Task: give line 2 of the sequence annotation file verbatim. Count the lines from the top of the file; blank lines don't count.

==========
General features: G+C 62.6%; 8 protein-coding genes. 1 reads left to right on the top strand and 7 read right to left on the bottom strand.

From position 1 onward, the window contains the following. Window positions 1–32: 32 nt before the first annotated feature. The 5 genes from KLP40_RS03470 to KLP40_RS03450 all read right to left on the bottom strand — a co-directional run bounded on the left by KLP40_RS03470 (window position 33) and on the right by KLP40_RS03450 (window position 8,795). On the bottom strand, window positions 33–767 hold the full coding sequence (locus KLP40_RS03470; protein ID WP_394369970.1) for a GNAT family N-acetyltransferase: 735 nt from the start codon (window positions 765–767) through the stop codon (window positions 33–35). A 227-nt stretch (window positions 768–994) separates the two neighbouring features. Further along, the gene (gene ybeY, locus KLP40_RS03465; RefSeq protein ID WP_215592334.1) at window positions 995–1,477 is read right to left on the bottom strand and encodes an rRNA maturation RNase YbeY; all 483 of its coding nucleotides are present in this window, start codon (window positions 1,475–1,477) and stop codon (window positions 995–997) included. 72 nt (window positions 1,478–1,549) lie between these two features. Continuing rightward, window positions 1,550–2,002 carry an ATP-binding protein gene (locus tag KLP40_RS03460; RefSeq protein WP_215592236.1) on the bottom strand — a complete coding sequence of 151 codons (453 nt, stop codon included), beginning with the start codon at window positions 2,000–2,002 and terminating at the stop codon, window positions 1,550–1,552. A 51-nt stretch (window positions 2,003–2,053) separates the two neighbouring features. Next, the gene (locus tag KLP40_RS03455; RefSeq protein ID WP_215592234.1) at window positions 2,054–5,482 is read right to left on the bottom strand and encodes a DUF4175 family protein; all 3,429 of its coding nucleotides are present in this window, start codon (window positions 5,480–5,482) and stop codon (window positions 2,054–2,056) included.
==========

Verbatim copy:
From position 1 onward, the window contains the following. Window positions 1–32: 32 nt before the first annotated feature. The 5 genes from KLP40_RS03470 to KLP40_RS03450 all read right to left on the bottom strand — a co-directional run bounded on the left by KLP40_RS03470 (window position 33) and on the right by KLP40_RS03450 (window position 8,795). On the bottom strand, window positions 33–767 hold the full coding sequence (locus KLP40_RS03470; protein ID WP_394369970.1) for a GNAT family N-acetyltransferase: 735 nt from the start codon (window positions 765–767) through the stop codon (window positions 33–35). A 227-nt stretch (window positions 768–994) separates the two neighbouring features. Further along, the gene (gene ybeY, locus KLP40_RS03465; RefSeq protein ID WP_215592334.1) at window positions 995–1,477 is read right to left on the bottom strand and encodes an rRNA maturation RNase YbeY; all 483 of its coding nucleotides are present in this window, start codon (window positions 1,475–1,477) and stop codon (window positions 995–997) included. 72 nt (window positions 1,478–1,549) lie between these two features. Continuing rightward, window positions 1,550–2,002 carry an ATP-binding protein gene (locus tag KLP40_RS03460; RefSeq protein WP_215592236.1) on the bottom strand — a complete coding sequence of 151 codons (453 nt, stop codon included), beginning with the start codon at window positions 2,000–2,002 and terminating at the stop codon, window positions 1,550–1,552. A 51-nt stretch (window positions 2,003–2,053) separates the two neighbouring features. Next, the gene (locus tag KLP40_RS03455; RefSeq protein ID WP_215592234.1) at window positions 2,054–5,482 is read right to left on the bottom strand and encodes a DUF4175 family protein; all 3,429 of its coding nucleotides are present in this window, start codon (window positions 5,480–5,482) and stop codon (window positions 2,054–2,056) included.